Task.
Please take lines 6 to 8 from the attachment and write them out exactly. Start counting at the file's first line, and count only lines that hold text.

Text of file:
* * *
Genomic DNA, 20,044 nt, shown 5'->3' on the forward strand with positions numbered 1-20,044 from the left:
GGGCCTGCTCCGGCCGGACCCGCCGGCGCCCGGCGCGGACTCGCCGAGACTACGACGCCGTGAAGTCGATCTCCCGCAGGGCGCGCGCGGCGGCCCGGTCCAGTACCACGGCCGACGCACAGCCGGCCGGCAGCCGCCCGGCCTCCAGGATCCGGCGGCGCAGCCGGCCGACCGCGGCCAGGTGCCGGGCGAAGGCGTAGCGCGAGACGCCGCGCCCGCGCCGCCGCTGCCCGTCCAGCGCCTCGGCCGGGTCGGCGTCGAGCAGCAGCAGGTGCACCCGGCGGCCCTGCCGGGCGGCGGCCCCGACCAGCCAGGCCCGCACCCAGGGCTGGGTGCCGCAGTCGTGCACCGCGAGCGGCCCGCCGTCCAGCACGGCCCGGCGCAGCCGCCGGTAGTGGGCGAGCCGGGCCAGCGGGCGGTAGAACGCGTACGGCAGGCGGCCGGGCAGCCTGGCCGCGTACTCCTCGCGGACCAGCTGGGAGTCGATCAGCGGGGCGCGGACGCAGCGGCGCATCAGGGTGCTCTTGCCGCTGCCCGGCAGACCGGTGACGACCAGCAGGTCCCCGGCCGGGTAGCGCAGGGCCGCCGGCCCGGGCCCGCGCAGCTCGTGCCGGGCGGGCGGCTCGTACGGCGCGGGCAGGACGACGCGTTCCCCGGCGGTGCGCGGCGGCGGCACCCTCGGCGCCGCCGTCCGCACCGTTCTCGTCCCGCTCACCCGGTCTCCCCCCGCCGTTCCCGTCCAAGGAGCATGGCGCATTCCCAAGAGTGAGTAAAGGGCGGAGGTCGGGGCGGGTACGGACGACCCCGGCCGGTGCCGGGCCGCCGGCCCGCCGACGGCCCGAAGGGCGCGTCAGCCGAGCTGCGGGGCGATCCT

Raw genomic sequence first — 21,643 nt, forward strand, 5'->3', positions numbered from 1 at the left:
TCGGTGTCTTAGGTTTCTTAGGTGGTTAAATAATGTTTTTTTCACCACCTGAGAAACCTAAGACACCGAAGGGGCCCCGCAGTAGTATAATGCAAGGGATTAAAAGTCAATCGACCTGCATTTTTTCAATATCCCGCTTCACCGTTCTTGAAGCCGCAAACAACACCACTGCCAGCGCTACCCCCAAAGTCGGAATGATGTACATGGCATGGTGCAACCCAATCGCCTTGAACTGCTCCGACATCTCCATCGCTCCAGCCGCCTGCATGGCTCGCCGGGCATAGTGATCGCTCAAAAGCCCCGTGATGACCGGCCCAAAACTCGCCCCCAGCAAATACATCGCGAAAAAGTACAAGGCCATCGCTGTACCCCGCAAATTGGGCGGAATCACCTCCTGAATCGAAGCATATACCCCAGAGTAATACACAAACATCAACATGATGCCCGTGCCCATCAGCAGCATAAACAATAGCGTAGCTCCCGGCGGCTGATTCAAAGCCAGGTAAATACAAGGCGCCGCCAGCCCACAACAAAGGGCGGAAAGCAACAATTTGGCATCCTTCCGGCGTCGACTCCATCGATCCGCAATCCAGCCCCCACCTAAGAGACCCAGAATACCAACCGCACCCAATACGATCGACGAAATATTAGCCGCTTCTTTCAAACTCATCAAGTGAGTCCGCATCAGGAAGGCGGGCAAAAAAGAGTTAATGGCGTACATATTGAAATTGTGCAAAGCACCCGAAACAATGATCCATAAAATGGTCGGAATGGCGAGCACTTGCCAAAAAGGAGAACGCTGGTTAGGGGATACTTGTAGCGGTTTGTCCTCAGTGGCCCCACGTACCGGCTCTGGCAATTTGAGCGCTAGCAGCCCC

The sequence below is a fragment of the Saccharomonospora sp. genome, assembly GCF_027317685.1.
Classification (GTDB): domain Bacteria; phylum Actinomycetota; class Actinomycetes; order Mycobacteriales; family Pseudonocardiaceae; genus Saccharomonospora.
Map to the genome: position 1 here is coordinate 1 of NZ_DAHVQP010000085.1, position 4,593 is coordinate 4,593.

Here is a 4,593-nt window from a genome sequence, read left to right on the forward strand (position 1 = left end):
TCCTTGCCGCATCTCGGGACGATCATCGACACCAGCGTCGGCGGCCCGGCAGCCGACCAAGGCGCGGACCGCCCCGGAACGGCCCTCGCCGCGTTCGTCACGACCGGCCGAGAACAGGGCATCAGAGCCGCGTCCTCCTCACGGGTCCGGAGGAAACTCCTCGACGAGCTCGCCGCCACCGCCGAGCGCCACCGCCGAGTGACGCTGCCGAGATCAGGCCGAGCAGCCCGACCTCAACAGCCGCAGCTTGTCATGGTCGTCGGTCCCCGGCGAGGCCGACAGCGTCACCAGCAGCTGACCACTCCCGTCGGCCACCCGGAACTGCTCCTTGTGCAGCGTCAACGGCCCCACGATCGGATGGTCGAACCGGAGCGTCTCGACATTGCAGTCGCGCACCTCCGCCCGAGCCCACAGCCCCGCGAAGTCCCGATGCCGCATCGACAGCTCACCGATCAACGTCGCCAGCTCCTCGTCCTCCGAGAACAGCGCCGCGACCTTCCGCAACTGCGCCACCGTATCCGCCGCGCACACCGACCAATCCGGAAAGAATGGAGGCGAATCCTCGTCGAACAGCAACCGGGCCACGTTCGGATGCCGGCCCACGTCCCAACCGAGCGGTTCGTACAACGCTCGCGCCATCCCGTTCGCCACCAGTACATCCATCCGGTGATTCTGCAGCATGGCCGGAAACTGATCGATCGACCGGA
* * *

Classification (GTDB): domain Bacteria; phylum Actinomycetota; class Actinomycetes; order Mycobacteriales; family Pseudonocardiaceae; genus Saccharomonospora.
Map to the genome: position 1 here is coordinate 1 of NZ_DAHVQP010000085.1, position 4,593 is coordinate 4,593.

Here is a 4,593-nt window from a genome sequence, read left to right on the forward strand (position 1 = left end):